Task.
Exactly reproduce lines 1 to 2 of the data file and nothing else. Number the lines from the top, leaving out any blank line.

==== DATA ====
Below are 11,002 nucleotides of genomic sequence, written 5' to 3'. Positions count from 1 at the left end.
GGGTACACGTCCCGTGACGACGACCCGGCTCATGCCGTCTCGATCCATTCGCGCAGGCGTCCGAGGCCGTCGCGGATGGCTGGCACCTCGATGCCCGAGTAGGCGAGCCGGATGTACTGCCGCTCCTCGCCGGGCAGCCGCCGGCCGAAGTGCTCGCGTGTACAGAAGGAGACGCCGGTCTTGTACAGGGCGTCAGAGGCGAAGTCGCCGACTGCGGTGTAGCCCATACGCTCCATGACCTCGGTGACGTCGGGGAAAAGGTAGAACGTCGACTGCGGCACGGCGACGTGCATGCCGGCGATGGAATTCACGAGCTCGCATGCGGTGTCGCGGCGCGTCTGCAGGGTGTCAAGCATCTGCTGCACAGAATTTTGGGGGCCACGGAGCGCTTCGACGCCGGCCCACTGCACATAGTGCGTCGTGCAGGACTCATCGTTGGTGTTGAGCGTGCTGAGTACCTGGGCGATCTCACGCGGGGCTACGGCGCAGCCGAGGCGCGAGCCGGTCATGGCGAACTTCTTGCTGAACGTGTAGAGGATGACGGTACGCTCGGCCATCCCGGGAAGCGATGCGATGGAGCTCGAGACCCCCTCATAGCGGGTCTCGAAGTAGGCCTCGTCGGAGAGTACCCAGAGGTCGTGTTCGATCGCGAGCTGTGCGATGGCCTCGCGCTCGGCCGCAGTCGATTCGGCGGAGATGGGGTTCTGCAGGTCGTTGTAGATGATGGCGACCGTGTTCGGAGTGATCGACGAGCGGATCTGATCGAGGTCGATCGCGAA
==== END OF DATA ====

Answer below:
Below are 11,002 nucleotides of genomic sequence, written 5' to 3'. Positions count from 1 at the left end.
GGGTACACGTCCCGTGACGACGACCCGGCTCATGCCGTCTCGATCCATTCGCGCAGGCGTCCGAGGCCGTCGCGGATGGCTGGCACCTCGATGCCCGAGTAGGCGAGCCGGATGTACTGCCGCTCCTCGCCGGGCAGCCGCCGGCCGAAGTGCTCGCGTGTACAGAAGGAGACGCCGGTCTTGTACAGGGCGTCAGAGGCGAAGTCGCCGACTGCGGTGTAGCCCATACGCTCCATGACCTCGGTGACGTCGGGGAAAAGGTAGAACGTCGACTGCGGCACGGCGACGTGCATGCCGGCGATGGAATTCACGAGCTCGCATGCGGTGTCGCGGCGCGTCTGCAGGGTGTCAAGCATCTGCTGCACAGAATTTTGGGGGCCACGGAGCGCTTCGACGCCGGCCCACTGCACATAGTGCGTCGTGCAGGACTCATCGTTGGTGTTGAGCGTGCTGAGTACCTGGGCGATCTCACGCGGGGCTACGGCGCAGCCGAGGCGCGAGCCGGTCATGGCGAACTTCTTGCTGAACGTGTAGAGGATGACGGTACGCTCGGCCATCCCGGGAAGCGATGCGATGGAGCTCGAGACCCCCTCATAGCGGGTCTCGAAGTAGGCCTCGTCGGAGAGTACCCAGAGGTCGTGTTCGATCGCGAGCTGTGCGATGGCCTCGCGCTCGGCCGCAGTCGATTCGGCGGAGATGGGGTTCTGCAGGTCGTTGTAGATGATGGCGACCGTGTTCGGAGTGATCGACGAGCGGATCTGATCGAGGTCGATCGCGAA